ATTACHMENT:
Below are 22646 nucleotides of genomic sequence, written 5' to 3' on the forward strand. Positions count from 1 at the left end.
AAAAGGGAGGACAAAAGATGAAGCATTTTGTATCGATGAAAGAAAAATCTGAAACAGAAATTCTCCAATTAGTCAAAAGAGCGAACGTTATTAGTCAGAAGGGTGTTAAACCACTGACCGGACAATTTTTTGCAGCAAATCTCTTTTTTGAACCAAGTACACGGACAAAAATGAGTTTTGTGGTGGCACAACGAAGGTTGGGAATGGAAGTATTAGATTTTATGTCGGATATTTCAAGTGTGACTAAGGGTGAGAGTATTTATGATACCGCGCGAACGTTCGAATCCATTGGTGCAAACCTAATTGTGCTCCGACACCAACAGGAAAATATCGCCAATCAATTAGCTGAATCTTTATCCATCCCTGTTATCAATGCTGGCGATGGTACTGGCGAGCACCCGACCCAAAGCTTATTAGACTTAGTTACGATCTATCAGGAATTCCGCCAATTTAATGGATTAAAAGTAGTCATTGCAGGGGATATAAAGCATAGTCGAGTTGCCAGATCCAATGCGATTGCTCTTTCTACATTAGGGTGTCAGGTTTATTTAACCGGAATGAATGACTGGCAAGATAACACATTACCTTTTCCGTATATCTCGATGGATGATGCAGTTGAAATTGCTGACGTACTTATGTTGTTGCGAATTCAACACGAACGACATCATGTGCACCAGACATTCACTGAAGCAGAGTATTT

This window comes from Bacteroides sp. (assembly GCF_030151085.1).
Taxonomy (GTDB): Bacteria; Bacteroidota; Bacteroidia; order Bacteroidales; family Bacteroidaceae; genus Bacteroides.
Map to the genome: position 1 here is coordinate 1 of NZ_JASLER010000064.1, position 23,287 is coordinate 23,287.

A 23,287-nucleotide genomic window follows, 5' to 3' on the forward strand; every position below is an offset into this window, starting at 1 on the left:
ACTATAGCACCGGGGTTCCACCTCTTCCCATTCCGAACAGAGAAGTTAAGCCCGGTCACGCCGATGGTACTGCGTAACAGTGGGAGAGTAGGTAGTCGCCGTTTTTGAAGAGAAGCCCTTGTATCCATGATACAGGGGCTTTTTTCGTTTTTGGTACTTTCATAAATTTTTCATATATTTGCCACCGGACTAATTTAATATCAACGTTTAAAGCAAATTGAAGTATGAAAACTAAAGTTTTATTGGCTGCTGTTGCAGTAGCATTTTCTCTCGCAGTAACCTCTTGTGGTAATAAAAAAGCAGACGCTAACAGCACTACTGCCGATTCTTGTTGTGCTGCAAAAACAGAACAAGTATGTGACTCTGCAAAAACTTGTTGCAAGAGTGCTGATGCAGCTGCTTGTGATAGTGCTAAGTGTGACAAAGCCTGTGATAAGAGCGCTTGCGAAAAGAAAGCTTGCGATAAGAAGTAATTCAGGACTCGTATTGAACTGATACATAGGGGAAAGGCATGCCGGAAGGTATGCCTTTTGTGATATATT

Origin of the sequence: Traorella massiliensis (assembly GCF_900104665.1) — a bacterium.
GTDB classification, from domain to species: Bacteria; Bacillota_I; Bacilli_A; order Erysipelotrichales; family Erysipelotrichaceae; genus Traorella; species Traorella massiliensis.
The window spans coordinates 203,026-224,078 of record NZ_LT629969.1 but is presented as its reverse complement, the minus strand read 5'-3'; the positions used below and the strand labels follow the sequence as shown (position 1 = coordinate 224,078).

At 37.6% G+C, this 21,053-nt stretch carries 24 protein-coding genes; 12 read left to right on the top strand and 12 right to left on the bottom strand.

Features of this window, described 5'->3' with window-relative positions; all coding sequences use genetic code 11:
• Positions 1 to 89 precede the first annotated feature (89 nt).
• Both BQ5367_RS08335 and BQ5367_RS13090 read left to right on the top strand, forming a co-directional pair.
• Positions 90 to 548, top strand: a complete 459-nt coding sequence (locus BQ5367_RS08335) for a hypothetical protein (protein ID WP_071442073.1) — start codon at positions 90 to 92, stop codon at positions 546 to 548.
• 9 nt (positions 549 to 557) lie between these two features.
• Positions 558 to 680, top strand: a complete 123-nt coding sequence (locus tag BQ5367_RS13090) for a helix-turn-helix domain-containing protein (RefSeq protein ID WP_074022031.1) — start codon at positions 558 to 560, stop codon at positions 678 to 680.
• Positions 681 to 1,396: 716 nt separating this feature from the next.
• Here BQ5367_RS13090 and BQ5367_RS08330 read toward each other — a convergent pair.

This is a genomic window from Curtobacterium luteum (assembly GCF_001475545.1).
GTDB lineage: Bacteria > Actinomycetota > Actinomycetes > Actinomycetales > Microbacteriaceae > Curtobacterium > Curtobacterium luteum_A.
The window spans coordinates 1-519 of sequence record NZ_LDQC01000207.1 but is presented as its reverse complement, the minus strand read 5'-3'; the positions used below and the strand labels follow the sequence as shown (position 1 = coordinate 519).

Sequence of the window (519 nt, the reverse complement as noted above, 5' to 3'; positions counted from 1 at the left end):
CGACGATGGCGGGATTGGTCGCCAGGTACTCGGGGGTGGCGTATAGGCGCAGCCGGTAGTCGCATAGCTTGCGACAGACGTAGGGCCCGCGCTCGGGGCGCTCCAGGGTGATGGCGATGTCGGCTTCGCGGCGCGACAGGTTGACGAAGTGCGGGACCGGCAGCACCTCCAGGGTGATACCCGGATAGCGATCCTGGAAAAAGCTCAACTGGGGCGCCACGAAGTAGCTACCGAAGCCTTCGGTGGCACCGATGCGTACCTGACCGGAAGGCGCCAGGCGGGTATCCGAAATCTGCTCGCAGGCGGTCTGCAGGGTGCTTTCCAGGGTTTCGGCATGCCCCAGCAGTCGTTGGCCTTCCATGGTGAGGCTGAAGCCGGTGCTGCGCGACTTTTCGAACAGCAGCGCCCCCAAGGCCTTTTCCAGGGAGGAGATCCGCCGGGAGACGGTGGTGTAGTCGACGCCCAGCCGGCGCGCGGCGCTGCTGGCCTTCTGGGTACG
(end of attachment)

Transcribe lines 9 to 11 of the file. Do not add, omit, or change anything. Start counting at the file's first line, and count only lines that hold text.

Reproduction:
GTDB classification, from domain to species: Bacteria; Bacillota_I; Bacilli_A; order Erysipelotrichales; family Erysipelotrichaceae; genus Traorella; species Traorella massiliensis.
The window spans coordinates 203,026-224,078 of record NZ_LT629969.1 but is presented as its reverse complement, the minus strand read 5'-3'; the positions used below and the strand labels follow the sequence as shown (position 1 = coordinate 224,078).

At 37.6% G+C, this 21,053-nt stretch carries 24 protein-coding genes; 12 read left to right on the top strand and 12 right to left on the bottom strand.